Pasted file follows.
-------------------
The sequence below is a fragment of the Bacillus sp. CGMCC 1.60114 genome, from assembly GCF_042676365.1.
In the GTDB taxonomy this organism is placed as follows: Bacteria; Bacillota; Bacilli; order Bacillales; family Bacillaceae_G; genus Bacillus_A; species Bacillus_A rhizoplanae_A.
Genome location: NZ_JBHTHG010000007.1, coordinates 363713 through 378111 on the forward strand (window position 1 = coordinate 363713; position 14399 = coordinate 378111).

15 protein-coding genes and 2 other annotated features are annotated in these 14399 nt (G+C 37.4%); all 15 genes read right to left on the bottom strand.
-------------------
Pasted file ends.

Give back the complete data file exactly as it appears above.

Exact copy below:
The sequence below is a fragment of the Bacillus sp. CGMCC 1.60114 genome, from assembly GCF_042676365.1.
In the GTDB taxonomy this organism is placed as follows: Bacteria; Bacillota; Bacilli; order Bacillales; family Bacillaceae_G; genus Bacillus_A; species Bacillus_A rhizoplanae_A.
Genome location: NZ_JBHTHG010000007.1, coordinates 363713 through 378111 on the forward strand (window position 1 = coordinate 363713; position 14399 = coordinate 378111).

15 protein-coding genes and 2 other annotated features are annotated in these 14399 nt (G+C 37.4%); all 15 genes read right to left on the bottom strand.